The early autumn, therefore, saw this solitary pioneer on his way northward, a letter written the day before he reached his destination giving some impression of the spirit he brought to bear upon his task.

Sept. 17, 1867: On Sunday we had a good deal of rain, and I could not get into the city (Chin-kiang). I had a fine quiet day, did a good deal of reading, and had time for meditation on the Word and the matchless grace of the Lord Jesus. Oh, to be always in a humble, devout, and consecrated spirit, drawing richly from the fountain of infinite grace, being filled with the fulness of " Him that filleth all in all, continually realising that Christ is made unto us " wisdom and righteousness and sanctification and redemption," and that we are " complete in Him." I feel I want this so much I I have often to say with the Psalmist, " Thou did'st hide Thy face, I was troubled." Nothing can ever substitute for the presence of Christ. " Whatever else may be denied, Thy presence, Lord, be given." I am sure a real Christian cannot be but miserable without it. Other helpers soon fail, apart from Him, and comforts flee. All our springs are in Him. He must be all in all, the paramount object of our soul's affection, or we cannot be happy ourselves or make others happy around us. Oh that I might be satisfied, filled with His fulness ! The ambitious man may take the honours of the world, so I may but have Christ. He shall be enough for my soul ! To hear Him say " I am thy salvation " is more to us than anything the world can give.

Needless to say, the young missionary received no welcome at Nanking. Up and down its long streets he and his Chinese helper searched in vain for any lodging that would take them in. Immediately on hearing of a foreigner's arrival, word had been sent from the Prefect to every hostelry that they were on no account to receive him, and as night fell the outlook was far from cheering. Apparently, however, the priest in charge of the Drum Tower had. not been included among possible hosts, and when the weary strangers sought his aid he was not unwilling to render it. He had no proper room, he said, for visitors, but if they liked to sleep in the Drum Tower at night and be out all day, so as not to frighten people who came to worship, he would share with them his accommodation.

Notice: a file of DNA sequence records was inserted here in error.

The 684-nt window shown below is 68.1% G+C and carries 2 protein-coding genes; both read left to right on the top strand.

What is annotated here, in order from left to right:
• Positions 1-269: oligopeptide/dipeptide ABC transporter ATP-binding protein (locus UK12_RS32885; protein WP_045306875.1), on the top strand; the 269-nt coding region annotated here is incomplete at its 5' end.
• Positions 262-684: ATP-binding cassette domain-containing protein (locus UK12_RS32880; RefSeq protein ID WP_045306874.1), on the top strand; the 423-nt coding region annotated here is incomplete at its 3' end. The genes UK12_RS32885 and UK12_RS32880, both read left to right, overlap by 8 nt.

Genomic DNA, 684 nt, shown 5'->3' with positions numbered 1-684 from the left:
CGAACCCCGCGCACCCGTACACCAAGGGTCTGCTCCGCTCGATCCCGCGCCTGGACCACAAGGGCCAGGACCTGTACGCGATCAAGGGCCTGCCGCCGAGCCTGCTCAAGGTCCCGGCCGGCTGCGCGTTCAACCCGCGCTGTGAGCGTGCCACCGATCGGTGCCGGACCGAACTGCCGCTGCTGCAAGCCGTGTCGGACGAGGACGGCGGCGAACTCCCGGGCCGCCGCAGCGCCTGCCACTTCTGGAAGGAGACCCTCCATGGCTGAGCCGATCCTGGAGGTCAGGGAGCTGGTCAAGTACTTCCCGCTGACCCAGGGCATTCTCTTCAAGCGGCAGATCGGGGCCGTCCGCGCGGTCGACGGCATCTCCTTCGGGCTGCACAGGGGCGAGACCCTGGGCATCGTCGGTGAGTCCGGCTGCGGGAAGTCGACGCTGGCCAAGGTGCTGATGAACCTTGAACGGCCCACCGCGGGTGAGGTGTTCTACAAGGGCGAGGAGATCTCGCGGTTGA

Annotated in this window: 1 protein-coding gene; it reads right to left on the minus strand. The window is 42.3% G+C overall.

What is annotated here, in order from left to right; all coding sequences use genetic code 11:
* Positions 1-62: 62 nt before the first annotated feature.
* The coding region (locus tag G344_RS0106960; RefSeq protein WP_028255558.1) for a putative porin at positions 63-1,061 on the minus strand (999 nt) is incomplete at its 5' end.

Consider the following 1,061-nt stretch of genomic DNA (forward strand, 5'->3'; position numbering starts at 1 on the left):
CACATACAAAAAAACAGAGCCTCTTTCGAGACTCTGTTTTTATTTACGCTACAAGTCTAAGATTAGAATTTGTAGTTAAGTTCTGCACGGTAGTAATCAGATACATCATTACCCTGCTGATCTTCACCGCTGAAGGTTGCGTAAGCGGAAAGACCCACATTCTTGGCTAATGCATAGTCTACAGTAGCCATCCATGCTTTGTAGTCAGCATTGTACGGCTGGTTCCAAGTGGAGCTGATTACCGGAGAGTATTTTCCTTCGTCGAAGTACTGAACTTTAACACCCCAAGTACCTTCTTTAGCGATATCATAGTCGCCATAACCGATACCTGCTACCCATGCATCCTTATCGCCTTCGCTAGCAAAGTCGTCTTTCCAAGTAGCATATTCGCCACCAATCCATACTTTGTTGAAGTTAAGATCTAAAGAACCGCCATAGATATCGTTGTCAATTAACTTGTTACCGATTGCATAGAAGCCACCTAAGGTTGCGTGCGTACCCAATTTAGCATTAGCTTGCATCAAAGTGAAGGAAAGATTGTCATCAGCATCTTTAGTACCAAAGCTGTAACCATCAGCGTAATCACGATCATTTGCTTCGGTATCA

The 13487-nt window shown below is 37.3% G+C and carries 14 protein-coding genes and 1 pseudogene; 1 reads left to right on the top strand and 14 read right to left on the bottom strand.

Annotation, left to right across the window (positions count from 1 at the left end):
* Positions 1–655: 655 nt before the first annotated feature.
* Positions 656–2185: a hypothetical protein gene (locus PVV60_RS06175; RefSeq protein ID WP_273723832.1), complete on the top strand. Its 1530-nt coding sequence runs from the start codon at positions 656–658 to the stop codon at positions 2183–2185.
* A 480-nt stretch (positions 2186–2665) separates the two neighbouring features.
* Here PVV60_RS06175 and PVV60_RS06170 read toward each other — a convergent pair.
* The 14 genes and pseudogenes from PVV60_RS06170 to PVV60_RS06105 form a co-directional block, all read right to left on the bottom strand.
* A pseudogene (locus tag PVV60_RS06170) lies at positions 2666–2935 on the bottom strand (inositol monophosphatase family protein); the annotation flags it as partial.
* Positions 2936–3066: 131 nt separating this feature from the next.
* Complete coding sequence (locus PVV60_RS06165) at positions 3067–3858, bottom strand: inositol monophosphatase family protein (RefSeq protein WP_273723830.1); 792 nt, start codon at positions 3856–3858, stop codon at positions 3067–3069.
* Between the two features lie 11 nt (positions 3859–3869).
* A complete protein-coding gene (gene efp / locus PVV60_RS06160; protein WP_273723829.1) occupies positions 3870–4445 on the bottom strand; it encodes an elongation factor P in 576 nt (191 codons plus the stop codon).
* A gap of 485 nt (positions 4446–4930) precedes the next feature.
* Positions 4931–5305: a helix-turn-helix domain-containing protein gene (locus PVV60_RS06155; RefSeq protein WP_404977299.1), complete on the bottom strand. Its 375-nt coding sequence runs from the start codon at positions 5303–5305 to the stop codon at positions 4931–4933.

It was a miserable place ! Few, very few Europeans ,would have thought it possible to live there at all

But " we gladly accepted it," wrote Duncan, " and managed very nicely,, though we have rather more rats than I like. At night they want to devour everything ! "

Between the depredations of these marauders and the solemn sound of the drum, beaten at intervals, it was not possible to get much sleep, and at day-dawn they had to roll up their bedding and. turn out on the streets of the city. The tall figure of the missionary soon became familiar in the tea-shops and frequented thoroughfares, and the neighbourhood of the Drum Tower must have known him well before he succeeded in finding another residence. A carpenter at last had courage to receive him, dividing off a strip of his single upstairs' room for the use of the foreigner. On the other side of the matting lived the Chinese family, while below was the shop and kitchen, so that the new arrivals had every opportunity for picking up colloquial conversation. After a time Duncan persuaded his landlord to share with him the lower room as well. A slight partition was put up, giving the missionary a long but very narrow street chapel, the first ever opened in Nanking ; and there he sat, like Judson in his zayat, receiving and conversing with all who would turn in.

" I am not able to talk much," he wrote, " but God helping me, I will say what I can, and T'ien-fuh (the Chinese evangelist) makes them understand. Oh, to make everything conduce to the gathering in of precious souls and the glory of our Master ! "

Thus was commenced permanent missionary work in the great city that is now one of the strongest centres of the Christian Church in China. Duncan may not have been able to do much ; but he held the fort with quiet courage, and one soul at any rate was saved in that first street chapel.1-{1 " This self-denying work was not in vain. One man who first heard him there became interested, convinced, converted. After due probation he was baptized ; and being early removed, left his dying as well as living testimony to the grace of Him Who is mighty to save." See China's Millions for September 1875, article by J. Hudson Taylor.} A remarkable answer to prayer, also, was given which it is good to recall.

Soon after his arrival in Nanking Duncan had inquired about banks through which money could be remitted to him, and had sent Mr.Taylor the names of two that had representatives in Hang-chow. But one of these had failed, it appeared, while the other had left the city. This information was communicated to Duncan as soon as possible, and he set about seeking other agencies, but without success for a time. The situation did not disquiet him. He was sure that the Master Who had sent him there, and was giving him acceptance with the people, would not fail in some way or other to provide. Still, his last piece of silver had to be changed ; the strings of cash disappeared one by one ; and the cook who was really anxious came and said: " What shall we do when the money is all gone ? "